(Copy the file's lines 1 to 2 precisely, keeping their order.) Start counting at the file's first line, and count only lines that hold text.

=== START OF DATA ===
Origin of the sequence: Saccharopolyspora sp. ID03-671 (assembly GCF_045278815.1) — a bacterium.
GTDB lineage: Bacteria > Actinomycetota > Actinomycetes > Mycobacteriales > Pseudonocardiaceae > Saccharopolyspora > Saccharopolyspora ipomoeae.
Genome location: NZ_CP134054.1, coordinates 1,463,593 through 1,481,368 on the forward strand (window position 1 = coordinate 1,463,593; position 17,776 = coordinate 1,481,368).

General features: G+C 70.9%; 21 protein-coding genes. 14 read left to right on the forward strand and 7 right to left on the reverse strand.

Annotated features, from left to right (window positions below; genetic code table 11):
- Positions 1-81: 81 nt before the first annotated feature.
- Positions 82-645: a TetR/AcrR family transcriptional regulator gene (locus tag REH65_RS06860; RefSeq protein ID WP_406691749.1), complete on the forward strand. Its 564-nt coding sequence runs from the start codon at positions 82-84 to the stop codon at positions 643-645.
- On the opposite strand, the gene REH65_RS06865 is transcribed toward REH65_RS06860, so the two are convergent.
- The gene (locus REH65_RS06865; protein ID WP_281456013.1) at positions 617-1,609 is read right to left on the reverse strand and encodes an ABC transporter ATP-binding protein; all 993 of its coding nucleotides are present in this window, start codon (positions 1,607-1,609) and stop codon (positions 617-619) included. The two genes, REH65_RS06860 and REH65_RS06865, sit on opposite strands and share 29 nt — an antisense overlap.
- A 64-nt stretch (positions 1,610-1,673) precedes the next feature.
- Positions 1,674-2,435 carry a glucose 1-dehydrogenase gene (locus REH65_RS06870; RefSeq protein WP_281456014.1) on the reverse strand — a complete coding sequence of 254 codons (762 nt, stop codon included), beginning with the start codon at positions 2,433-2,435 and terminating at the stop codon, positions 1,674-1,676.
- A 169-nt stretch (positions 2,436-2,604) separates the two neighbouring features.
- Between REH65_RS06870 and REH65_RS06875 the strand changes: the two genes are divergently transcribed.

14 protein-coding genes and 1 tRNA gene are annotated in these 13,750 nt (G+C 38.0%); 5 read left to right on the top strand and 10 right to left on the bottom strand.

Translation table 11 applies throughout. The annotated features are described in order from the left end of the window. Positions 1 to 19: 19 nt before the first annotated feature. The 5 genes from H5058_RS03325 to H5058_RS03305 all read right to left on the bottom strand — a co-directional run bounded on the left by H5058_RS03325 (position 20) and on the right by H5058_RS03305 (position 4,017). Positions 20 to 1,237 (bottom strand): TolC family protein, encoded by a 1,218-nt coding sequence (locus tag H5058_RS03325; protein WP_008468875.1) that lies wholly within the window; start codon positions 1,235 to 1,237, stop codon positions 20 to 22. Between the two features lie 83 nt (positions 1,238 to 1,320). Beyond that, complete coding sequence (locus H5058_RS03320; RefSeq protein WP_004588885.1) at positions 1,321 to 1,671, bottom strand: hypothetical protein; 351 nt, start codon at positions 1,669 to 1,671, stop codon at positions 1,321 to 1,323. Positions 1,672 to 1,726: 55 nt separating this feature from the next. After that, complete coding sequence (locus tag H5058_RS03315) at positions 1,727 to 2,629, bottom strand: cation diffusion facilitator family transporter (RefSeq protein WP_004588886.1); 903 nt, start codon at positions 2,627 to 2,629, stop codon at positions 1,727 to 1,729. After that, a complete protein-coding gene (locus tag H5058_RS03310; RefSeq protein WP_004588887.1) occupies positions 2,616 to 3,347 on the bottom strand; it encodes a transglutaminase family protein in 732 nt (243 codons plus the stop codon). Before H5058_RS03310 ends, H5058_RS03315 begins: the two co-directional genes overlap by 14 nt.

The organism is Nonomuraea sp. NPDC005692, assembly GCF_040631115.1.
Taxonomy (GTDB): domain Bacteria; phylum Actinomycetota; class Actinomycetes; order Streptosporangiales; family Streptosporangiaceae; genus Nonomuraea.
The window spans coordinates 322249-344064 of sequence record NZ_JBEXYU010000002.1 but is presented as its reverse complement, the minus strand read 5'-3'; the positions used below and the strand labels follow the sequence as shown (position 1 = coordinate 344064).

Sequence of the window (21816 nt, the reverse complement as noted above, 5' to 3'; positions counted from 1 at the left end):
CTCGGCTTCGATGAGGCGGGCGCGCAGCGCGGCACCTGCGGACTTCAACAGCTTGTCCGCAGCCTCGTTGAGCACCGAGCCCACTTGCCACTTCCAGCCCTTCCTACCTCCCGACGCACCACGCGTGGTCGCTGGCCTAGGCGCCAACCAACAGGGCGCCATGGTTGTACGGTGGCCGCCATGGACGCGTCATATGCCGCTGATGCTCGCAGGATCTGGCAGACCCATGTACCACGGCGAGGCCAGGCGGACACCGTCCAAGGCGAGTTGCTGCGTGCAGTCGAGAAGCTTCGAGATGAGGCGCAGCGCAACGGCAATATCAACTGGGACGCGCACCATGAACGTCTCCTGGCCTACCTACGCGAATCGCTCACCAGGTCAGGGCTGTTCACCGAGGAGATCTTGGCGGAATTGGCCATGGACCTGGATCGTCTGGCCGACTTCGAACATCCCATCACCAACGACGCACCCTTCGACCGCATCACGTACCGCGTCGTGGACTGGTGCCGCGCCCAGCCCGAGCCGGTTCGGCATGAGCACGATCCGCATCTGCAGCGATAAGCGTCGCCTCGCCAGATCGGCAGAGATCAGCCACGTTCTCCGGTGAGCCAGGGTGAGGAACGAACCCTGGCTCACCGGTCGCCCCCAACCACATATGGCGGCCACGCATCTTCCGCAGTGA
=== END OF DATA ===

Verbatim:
Origin of the sequence: Saccharopolyspora sp. ID03-671 (assembly GCF_045278815.1) — a bacterium.
GTDB lineage: Bacteria > Actinomycetota > Actinomycetes > Mycobacteriales > Pseudonocardiaceae > Saccharopolyspora > Saccharopolyspora ipomoeae.